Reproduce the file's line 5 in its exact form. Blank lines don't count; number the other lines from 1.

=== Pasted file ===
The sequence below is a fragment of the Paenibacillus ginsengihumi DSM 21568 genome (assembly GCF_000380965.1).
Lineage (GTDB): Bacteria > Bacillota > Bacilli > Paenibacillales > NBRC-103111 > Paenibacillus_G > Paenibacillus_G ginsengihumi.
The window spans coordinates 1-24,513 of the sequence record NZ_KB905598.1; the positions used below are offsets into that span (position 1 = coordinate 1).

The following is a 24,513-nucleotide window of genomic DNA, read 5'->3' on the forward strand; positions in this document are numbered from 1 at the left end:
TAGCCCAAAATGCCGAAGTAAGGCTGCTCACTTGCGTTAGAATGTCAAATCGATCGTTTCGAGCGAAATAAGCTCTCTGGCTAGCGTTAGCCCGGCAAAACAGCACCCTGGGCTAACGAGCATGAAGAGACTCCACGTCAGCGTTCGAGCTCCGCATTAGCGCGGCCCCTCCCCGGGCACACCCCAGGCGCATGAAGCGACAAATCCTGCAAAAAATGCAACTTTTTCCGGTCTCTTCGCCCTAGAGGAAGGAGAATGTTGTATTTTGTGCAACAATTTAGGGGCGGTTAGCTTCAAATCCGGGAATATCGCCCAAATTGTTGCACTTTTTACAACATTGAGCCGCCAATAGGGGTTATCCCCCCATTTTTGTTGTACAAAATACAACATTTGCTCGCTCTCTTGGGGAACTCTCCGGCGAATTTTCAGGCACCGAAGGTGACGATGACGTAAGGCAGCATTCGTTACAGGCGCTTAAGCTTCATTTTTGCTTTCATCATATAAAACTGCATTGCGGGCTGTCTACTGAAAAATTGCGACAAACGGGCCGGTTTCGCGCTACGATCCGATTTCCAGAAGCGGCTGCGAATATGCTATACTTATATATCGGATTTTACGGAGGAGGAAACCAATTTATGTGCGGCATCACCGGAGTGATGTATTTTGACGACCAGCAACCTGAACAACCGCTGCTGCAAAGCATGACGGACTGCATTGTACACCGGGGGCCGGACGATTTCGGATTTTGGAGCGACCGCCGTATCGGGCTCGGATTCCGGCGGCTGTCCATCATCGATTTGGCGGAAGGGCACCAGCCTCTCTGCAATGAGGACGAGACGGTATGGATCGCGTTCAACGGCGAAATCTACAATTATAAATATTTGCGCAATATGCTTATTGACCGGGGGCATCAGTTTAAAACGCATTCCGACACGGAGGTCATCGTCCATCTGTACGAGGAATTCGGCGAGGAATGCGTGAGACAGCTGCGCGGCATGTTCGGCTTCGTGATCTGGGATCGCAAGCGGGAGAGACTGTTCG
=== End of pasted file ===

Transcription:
TAGCCCAAAATGCCGAAGTAAGGCTGCTCACTTGCGTTAGAATGTCAAATCGATCGTTTCGAGCGAAATAAGCTCTCTGGCTAGCGTTAGCCCGGCAAAACAGCACCCTGGGCTAACGAGCATGAAGAGACTCCACGTCAGCGTTCGAGCTCCGCATTAGCGCGGCCCCTCCCCGGGCACACCCCAGGCGCATGAAGCGACAAATCCTGCAAAAAATGCAACTTTTTCCGGTCTCTTCGCCCTAGAGGAAGGAGAATGTTGTATTTTGTGCAACAATTTAGGGGCGGTTAGCTTCAAATCCGGGAATATCGCCCAAATTGTTGCACTTTTTACAACATTGAGCCGCCAATAGGGGTTATCCCCCCATTTTTGTTGTACAAAATACAACATTTGCTCGCTCTCTTGGGGAACTCTCCGGCGAATTTTCAGGCACCGAAGGTGACGATGACGTAAGGCAGCATTCGTTACAGGCGCTTAAGCTTCATTTTTGCTTTCATCATATAAAACTGCATTGCGGGCTGTCTACTGAAAAATTGCGACAAACGGGCCGGTTTCGCGCTACGATCCGATTTCCAGAAGCGGCTGCGAATATGCTATACTTATATATCGGATTTTACGGAGGAGGAAACCAATTTATGTGCGGCATCACCGGAGTGATGTATTTTGACGACCAGCAACCTGAACAACCGCTGCTGCAAAGCATGACGGACTGCATTGTACACCGGGGGCCGGACGATTTCGGATTTTGGAGCGACCGCCGTATCGGGCTCGGATTCCGGCGGCTGTCCATCATCGATTTGGCGGAAGGGCACCAGCCTCTCTGCAATGAGGACGAGACGGTATGGATCGCGTTCAACGGCGAAATCTACAATTATAAATATTTGCGCAATATGCTTATTGACCGGGGGCATCAGTTTAAAACGCATTCCGACACGGAGGTCATCGTCCATCTGTACGAGGAATTCGGCGAGGAATGCGTGAGACAGCTGCGCGGCATGTTCGGCTTCGTGATCTGGGATCGCAAGCGGGAGAGACTGTTCG